Recruiting talented individuals is a top priority for everyone in the insurance industry. Almost 50 percent of personnel are over the age of 45, according to the Bureau of Labor Statistics, and a large percentage of the industry’s workforce is expected to retire within the next 20 years.
Further compounding matters are the Millennial generation’s apparent disinterest in insurance-related careers. They are, for the most part, drawn to technology and other high profile industries. As a result, there are mounting challenges to recruiting top insurance talent.
Discovering ways to attract and hire good employees is now more crucial than ever. The following tips will help you to identify, recruit, and retain people from the growing pool of talented young people.
Educate the Younger Generation
Attracting graduates is the key to the success of the insurance industry. When looking for employees to hire you should focus on the rapidly emerging millennial generation. The main issue, however, is that other opportunities, such as those in the above-mentioned tech industry, appear more exciting to Millennials.
The amazing perks, cool culture, and great opportunities that people get working for giant tech companies such as Google, Facebook, and Apple are well publicized. They have young graduates clamoring to land aggrandized jobs with them.
Insurance recruiters should take note. Fresh young talent needs to know that working in insurance can be just as rewarding and exciting as the technology industry, possibly more so. It’s not just about sales and underwriting. There are also things like product development, data analytics, and, indeed, tech-related jobs.
Getting the message out to educate the younger generation is the first, and one the most important, steps towards filling the skills gap. It is important to let potential candidates know that opportunities in insurance can be just as rewarding and fun as other industries.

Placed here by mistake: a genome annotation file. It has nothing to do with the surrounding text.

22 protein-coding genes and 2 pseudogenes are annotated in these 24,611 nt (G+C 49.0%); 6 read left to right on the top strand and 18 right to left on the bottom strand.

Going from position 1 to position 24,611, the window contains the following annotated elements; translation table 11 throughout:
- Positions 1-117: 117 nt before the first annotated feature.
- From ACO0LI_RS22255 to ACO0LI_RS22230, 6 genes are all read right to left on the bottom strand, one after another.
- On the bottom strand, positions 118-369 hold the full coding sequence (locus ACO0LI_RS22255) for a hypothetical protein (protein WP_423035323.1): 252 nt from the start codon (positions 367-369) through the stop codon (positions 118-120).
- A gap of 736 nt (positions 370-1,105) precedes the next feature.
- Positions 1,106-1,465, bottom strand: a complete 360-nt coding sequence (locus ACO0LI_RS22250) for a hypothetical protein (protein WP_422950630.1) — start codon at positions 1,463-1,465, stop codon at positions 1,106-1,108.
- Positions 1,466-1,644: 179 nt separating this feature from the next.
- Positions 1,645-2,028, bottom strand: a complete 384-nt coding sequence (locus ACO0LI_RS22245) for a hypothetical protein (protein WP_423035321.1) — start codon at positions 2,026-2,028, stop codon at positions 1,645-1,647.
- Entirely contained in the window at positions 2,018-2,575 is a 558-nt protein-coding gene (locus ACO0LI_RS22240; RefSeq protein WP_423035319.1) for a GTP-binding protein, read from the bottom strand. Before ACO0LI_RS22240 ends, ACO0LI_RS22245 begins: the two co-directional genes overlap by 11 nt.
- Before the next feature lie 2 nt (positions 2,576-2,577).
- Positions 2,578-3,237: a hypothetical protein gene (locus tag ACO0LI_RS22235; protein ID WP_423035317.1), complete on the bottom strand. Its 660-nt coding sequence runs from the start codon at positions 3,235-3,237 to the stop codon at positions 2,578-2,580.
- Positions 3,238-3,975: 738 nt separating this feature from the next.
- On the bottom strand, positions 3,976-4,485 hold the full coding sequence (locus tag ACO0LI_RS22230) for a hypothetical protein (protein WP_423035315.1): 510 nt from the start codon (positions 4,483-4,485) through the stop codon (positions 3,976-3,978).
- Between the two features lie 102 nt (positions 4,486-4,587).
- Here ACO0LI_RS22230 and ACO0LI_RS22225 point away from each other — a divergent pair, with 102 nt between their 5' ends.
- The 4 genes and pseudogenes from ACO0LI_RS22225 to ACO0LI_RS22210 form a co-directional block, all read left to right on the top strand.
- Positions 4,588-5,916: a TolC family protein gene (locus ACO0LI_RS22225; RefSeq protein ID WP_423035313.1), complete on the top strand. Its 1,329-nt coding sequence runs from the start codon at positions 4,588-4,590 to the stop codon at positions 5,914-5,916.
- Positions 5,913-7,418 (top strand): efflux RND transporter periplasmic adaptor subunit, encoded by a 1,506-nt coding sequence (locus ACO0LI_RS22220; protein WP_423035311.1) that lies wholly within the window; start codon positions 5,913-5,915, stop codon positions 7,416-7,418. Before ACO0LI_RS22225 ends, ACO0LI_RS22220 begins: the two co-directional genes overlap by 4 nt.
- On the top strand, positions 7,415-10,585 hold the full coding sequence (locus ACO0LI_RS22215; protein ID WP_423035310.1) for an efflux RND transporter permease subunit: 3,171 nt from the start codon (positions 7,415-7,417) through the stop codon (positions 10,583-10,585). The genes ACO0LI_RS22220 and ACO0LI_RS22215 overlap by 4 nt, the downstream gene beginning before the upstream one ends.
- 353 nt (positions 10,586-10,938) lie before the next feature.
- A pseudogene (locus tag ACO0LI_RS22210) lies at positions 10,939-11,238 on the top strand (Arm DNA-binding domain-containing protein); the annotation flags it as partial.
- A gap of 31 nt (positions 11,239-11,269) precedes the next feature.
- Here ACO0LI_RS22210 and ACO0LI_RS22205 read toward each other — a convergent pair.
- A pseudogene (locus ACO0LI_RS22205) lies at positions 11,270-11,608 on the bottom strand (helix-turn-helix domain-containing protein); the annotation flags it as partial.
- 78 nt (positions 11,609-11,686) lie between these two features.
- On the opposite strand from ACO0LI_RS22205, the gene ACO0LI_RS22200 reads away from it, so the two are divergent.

Rethink Office Staff Recruitment
Traditionally, the insurance industry has viewed talent acquisition and management as a linear process. But, just as the industry is being forced to rethink the way talent is attracted, so too does it need to redress recruitment processes. The usual overemphasis on acquisition and retention often fails to provide an attractive prospect for new generation hires.
In 2012, The Griffith Insurance Education Foundation and The Institutes conducted an employment survey on Millennials. Regarding what motivates this generation, the survey found that the ability to impact people’s lives and have a positive impact on the community was high on the list of desires.
Furthermore, young people valued the prospect of career advancement, professional development, and regular training: All things that are available with a career in the insurance industry but are often not well highlighted in recruitment initiatives.
The focus should be on developing strategies that put career development and enhanced training front and center. A rethink of traditional entry-level roles and responsibilities is also required.
This new approach should show a clear value proposition that is in line with what the younger generation desires – career advancement, professional development, and the ability to impact people’s lives.
Take Advantage of Technology To Recruit